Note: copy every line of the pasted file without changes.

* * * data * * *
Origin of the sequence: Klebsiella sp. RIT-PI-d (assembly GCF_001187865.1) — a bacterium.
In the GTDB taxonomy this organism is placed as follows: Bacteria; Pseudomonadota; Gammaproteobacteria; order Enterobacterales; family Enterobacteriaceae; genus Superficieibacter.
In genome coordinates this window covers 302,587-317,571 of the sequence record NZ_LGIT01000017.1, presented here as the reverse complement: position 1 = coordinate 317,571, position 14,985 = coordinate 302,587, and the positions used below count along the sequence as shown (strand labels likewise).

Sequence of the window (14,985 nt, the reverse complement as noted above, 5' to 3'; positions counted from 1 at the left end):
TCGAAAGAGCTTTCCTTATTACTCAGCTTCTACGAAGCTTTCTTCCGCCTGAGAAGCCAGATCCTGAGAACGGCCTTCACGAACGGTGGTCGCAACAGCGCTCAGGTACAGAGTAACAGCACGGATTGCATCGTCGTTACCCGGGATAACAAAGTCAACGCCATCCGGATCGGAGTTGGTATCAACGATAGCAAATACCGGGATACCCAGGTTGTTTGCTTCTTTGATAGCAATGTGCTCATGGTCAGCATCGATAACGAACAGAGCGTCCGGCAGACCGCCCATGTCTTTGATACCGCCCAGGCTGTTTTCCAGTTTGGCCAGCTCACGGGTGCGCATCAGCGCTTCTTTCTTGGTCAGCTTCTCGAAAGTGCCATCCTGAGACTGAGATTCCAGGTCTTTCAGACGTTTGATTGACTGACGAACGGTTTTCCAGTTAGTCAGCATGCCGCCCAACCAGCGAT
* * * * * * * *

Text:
Origin of the sequence: Klebsiella sp. RIT-PI-d (assembly GCF_001187865.1) — a bacterium.
In the GTDB taxonomy this organism is placed as follows: Bacteria; Pseudomonadota; Gammaproteobacteria; order Enterobacterales; family Enterobacteriaceae; genus Superficieibacter.
In genome coordinates this window covers 302,587-317,571 of the sequence record NZ_LGIT01000017.1, presented here as the reverse complement: position 1 = coordinate 317,571, position 14,985 = coordinate 302,587, and the positions used below count along the sequence as shown (strand labels likewise).

Sequence of the window (14,985 nt, the reverse complement as noted above, 5' to 3'; positions counted from 1 at the left end):
TCGAAAGAGCTTTCCTTATTACTCAGCTTCTACGAAGCTTTCTTCCGCCTGAGAAGCCAGATCCTGAGAACGGCCTTCACGAACGGTGGTCGCAACAGCGCTCAGGTACAGAGTAACAGCACGGATTGCATCGTCGTTACCCGGGATAACAAAGTCAACGCCATCCGGATCGGAGTTGGTATCAACGATAGCAAATACCGGGATACCCAGGTTGTTTGCTTCTTTGATAGCAATGTGCTCATGGTCAGCATCGATAACGAACAGAGCGTCCGGCAGACCGCCCATGTCTTTGATACCGCCCAGGCTGTTTTCCAGTTTGGCCAGCTCACGGGTGCGCATCAGCGCTTCTTTCTTGGTCAGCTTCTCGAAAGTGCCATCCTGAGACTGAGATTCCAGGTCTTTCAGACGTTTGATTGACTGACGAACGGTTTTCCAGTTAGTCAGCATGCCGCCCAACCAGCGAT